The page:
Thomas Lippert Forschungszentrum Jülich GmbH, Jülich, Germany

Europe's Supercomputing Research Infrastructure PRACE

Ignacio Martín Llorente OpenNebula Project Director, DSA-Research.org, Universidad Complutense de Madrid, Spain

Challenges in Hybrid and Federated Cloud Computing


Alan Gara

Blue Gene Chief Architect, IBM, USA

Exascale computer: What future architectures mean for the user community

Ian Foster

Argonne National Laboratory & Computer Science, University of Chicago, USA

Computing Outside the Box

Chris Jesshope

University of Amsterdam, Netherlands

Making multi-cores mainstream - from security to scalability

François Bodin

CAPS enterprise, Rennes, France

High Level Graphics Processing Unit Programming.


Maria Ramalho-Natario
European Commission, INFSO

European E-Infrastructure: Promoting Global Virtual Research Communities

Barbara Chapman
University of Houston, Texas

Programming in the Multicore Era

Marek Behr

RWTH Aachen University, Germany

Simulation of Heart-Assist Devices

Satoshi Matsuoka
Tokyo Institute of Technology, Japan

Towards Petascale Grids as a Foundation of E-Science

Thomas Lippert

Forschungszentrum Jülich GmbH, Jülich, Germany

Partnership for Advanced Computing in Europe (PACE)


Joel H. Saltz

Ohio State Univ., USA

Computational Phenotyping and High End Computing

Michael Gerndt

TU München. Germany

Advanced Techniques for Performance Analysis

Antonio González

UPC & Intel Labs., Barcelona, Spain

The Right-Hand Turn to Multi-Core Processors


Friedel Hoßfeld,

Jülich, Germany

Parallel Machines and the "Digital Brain“ - An Intricate Extrapolation on the Occasion of JvN's 100th Birthday

Manfred Zorn, NSF and Lawrence Berkeley National Laboratoy

Computational Challenges in the Genomics Era

Charles D. Hansen, University of Utah, Salt Lake City

High Performance Visualization: So Much Data, So Little Time


Giovanni Aloisio

Grids: an application perspective

Tony Hey

E-Science, e-Business and the Grid

Vipin Kumar

Graph Partitioning for Dynamic, Adaptive and Multi-Phase Computations

Paul Messina

Technology Issues Relating to the Archiving, Accessing and Analysis of Very Large Distributed Scientific Data Sets

Jack Dongarra

Computational Grids


Paolo Ciancarini (I):

Coordination Languages

Dennis Gannon (USA):

The Information Power Grid and the Problem of Component Systems for High Performance Distributed Computing

Jerzy Leszczynski (USA):

Explosive Advances in Computational Chemistry - Applications of Parallel Computing in Biomedical and Material Science Research

Richard Robb (USA):

A Vision for Image Computing and Visualization in Medicine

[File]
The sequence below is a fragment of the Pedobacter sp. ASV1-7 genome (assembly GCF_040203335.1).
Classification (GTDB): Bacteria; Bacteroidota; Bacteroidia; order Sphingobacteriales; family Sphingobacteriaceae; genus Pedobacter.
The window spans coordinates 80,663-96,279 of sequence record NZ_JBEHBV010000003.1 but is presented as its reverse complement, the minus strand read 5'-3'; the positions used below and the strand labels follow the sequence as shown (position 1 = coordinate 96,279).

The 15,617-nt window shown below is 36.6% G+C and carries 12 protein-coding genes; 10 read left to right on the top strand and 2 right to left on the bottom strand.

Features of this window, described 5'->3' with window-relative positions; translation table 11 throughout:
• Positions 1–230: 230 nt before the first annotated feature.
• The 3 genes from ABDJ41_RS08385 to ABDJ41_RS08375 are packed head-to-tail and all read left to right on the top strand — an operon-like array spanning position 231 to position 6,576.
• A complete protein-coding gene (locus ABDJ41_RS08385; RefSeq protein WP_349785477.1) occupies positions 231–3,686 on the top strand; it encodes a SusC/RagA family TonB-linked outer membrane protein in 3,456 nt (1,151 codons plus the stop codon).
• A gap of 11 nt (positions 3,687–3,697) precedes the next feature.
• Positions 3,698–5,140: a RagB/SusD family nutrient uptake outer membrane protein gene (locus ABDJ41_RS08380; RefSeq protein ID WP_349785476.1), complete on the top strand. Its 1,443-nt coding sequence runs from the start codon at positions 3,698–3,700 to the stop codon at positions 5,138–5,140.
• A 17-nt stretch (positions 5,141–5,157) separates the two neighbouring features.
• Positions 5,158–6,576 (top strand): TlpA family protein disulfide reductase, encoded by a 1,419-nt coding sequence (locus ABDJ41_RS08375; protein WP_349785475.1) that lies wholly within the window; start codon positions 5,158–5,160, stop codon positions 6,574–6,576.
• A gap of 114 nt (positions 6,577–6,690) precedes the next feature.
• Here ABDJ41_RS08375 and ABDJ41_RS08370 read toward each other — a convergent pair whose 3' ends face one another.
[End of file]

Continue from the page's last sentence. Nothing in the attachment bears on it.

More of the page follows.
David Womble (USA):

Challenges in the Practical Application of Parallel Computing


Geoffrey Fox (USA):

Future of High Performance Computing: Java on PetaFlop Computers

Andreas Reuter (D):

Parallel Database Techniques in Decision Support and Data Mining

Argy Krikelis (UK):

Parallel Multimedia Computing

Klaus Stüben (D):

Europort-D: Commercial Benefit of Using Parallel Technology


Peter Dzwig (UK)

High Performance Computing for Finance

Oliver McBryan (USA, University of Colorado)

HPCC: The interrelationship of Computing and Communication

Henk A. van der Vorst (The Netherlands, Utrecht University)

Parallelism in CG-like Methods


R. Hiromoto, USA

Are We Expecting Too Much from Parallelism?

Ian Foster, USA

Models for Modular Parallel Programming

Hans P. Zima, Austria

Vienna Fortran – A Second Generation System for High-Performance Computation

Vaidy Sunderam, USA

Methodologies and Tools for heterogeneous Concurrent Programming


J. L. Gustafson (USA)

Compute-Intensive Applications on Advanced Computer Architectures

M. Cosnard (F)

Designing Non-Numerical Algorithms for Distributed Memory Computers

H. Mühlenbein (D)

Neural Networks and Genetic Algorithms as Paradigms for Parallel Problem Solving

D. De Groot (USA)

Parallel Logic Programming and Speculative Computation

D. J. Evans (UK)

Design of Parallel Numerical Algorithms


K. Hwang (USA)

Massively Parallel Computing with Optics and Connectionist Neural Models

R. H. Perrot (UK)

Parallel Languages and Parallel Software

F. A. Lootsma (NL)

Parallel Non-Linear Optimization

J. S. Kowalik (USA)

Parallel Computation in Artificial Intelligence

W. Gentzsch (D)

Performance Evaluation for Shared-Memory Parallel Computers


R. L. Hockney (UK)

Parallel Computers and Algorithms

W. Butscher (D)

Supercomputing in Seismic Exploration INdustry

G. H. Rodrique (USA)

Parallel Algorithms for Partial Differential Equations

A. Sameh (USA)

Parallel Algorithms in Numerical Linear Algebra

W. Schmidt (D)

Advanced Numerical Methods in Aerodynamics Using vector Computers


F. Hoßfeld (D)

Nonlinear Dynamics – A Challenge on High-Speed Computation

F. Hertweck (D)

Using a Vector Computer in a Research Environment

D. J. Evans (UK)

The Parallel Solution of Partial Differential Equations

W. Händler (D)

Dynamic Computer Structures for Manifold Utilization

D. Parkinson (UK)

The Solution of n Linear Equations with p Processors